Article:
In the first series of this blog-post “Youth colloquium” an introduction was made of the need for a youth awakening/agency in matters of politics. But before going forward let me take a step back in time with the views and experience of the most influential vanguard of indigenous knowledge of his time and the current, Pathisa Nyathi, thereby as a way introduce his protégé Richard Runyararo ‘Mkhonto’ Mahomva the founder of Leaders of African Network, LAN, who is also taping into this knowledge with others like him in LAN.
The following are some of Pathisa Nyathi’s paper’s paper which were prepared for the Reading Pan-Africa Symposium convened by LAN an organisation pioneered by his protégé Mkhonto.
Nyathi has contributed in indigeneous knowledge in the form of history, culture, biographical and liberation heritage books, newspaper articles in the Sunday News, Umthunywa and other newspapers and occasional academic papers presented at workshops and symposia both locally and abroad.
The question that we ask is why does an individual commit himself to a relentless search and documentation of indigenous knowledge?… “I have therefore seized the opportunity to introspect and place my own life and work under the microscope with a view to understand better what knowledge I have been documenting, the transformations that have taken place as I searched for that knowledge and the emerging ideological, philosophical and cosmological underpinnings that have followed my search for indigenous knowledge,” said Nyathi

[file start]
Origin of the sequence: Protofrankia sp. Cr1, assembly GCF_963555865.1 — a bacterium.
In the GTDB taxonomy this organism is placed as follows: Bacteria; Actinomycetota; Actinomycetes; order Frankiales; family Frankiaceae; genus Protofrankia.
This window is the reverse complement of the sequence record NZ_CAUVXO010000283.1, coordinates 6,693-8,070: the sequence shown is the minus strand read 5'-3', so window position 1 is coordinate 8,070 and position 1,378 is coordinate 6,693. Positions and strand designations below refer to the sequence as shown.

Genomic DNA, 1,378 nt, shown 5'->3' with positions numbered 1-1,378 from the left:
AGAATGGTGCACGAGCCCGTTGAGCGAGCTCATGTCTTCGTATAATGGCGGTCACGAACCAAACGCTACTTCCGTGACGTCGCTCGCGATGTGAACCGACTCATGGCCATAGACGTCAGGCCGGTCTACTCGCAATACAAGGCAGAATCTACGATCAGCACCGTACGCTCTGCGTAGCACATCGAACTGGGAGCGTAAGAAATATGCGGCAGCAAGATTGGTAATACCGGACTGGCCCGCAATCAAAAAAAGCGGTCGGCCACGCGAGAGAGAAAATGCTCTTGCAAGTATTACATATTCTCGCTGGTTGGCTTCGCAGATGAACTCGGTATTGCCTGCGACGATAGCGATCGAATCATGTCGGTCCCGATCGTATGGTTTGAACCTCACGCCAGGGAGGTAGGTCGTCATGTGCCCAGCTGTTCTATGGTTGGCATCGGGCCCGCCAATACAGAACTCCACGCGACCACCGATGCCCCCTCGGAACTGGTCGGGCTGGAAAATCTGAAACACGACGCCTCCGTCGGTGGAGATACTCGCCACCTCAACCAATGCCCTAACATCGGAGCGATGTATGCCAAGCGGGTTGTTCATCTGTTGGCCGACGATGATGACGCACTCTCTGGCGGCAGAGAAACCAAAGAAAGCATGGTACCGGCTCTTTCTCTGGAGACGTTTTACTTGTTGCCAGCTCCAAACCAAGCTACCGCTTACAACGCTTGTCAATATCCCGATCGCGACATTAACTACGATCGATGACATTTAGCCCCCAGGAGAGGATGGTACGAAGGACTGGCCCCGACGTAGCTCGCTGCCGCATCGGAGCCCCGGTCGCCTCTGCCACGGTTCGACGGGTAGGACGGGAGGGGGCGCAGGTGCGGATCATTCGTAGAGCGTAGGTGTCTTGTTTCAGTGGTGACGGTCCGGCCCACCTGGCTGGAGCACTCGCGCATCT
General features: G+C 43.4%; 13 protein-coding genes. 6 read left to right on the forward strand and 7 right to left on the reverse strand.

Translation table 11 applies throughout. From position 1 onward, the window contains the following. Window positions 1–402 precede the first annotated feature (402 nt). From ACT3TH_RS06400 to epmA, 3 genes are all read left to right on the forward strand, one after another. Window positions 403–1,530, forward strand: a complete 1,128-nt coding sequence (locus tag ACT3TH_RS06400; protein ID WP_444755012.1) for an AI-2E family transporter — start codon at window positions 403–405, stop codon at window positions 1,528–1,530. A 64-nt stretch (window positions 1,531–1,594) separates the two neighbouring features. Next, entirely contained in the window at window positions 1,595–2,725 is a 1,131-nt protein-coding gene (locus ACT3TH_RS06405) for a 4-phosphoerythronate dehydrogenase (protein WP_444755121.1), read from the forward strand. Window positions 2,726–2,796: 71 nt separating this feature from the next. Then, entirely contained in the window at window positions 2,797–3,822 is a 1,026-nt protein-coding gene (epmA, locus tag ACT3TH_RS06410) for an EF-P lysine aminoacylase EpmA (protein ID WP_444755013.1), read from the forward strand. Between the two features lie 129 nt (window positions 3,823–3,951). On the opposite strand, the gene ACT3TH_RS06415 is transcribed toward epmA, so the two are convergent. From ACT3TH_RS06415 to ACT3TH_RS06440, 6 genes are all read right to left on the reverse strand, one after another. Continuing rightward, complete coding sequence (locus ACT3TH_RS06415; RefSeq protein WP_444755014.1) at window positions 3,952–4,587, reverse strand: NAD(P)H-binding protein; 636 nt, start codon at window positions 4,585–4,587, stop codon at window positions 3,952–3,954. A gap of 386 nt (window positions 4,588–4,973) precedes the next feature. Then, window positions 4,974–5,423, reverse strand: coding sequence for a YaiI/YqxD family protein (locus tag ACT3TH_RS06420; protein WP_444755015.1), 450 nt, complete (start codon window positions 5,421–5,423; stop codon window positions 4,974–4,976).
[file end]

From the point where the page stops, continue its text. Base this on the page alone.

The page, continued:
He claims that his thirst for knowledge started with his early life following his birth in 1951 in rural Matabeleland, at Sankonjana in the Matobo District up to his completion of training as a Science teacher at Gweru Teachers’ College at the end of 1973. This early life had its wider political, spiritual, religious impacts had a strong influence on his perspectives regarding what indigenous knowledge he was going to seek and document.
“The second stage spans his teaching career and working life from 1974 to about 2008. This was the period of intense generation of indigenous knowledge when I penned several books, did several biographies, wrote history books in SiNdebele and plays for school production.
The period is characterised by the acquisition of knowledge that was no different from that presented by the early missionaries and native commissioners in colonial Southern Rhodesia. he undertook intensive interviewing of several elderly custodians and doyens of our culture: Gogo Matshazi, Hudson Halimana Ndlovu, Gideon Joyi Khumalo, Msongelwayizizwe Khumalo, Mbangwa Mdamba Khumalo, Wilson Lethizulu Fuyana, and Benson Mpungazathi Fuyana, inter alia”
For the liberation heritage he also carried out several interviews and sampled numerous sources of relevant literature.
Moreso, it was interviews with individuals who participated in the liberation struggle that gave him political agency. Nyathi said “The interviews gave me a great sense of satisfaction leading to the unravelling of certain important political lessons in particular getting to appreciate the impact of the hot cold war on local and regional African politics from before the formation of the Organisation for African Unity (OAU) to the present”
He added that among the interviewees on this front were the following: Ernest Dube, Jack Amos Ngwenya, Clark Mpofu, Misheck Velaphi Ncube, Dumiso Dabengwa, John Maluzo Ndlovu, , Welshman Hadane Mabhena, Luke Mhlanga, Moffat Hadebe, Saul Gwakuba Ndlovu, , Andrew Nkulumo Mafu, Isidore Ernest Dube, Stephen Jeqe Nkomo, among several others.
During this stage some considerable mass of information and knowledge had been gathered whose analysis and interpretation led to a new stage where there was more emphasis on the cosmological and philosophical underpinnings behind the knowledge that I had hitherto documented. The world’s political contestations were seen against the background of competing world interests and not necessarily our national interests.
Some of the books written by Nyathi include Lozikeyi Dlodlo: Queen of the Ndebele : “a Very Dangerous and Intriguing Woman.”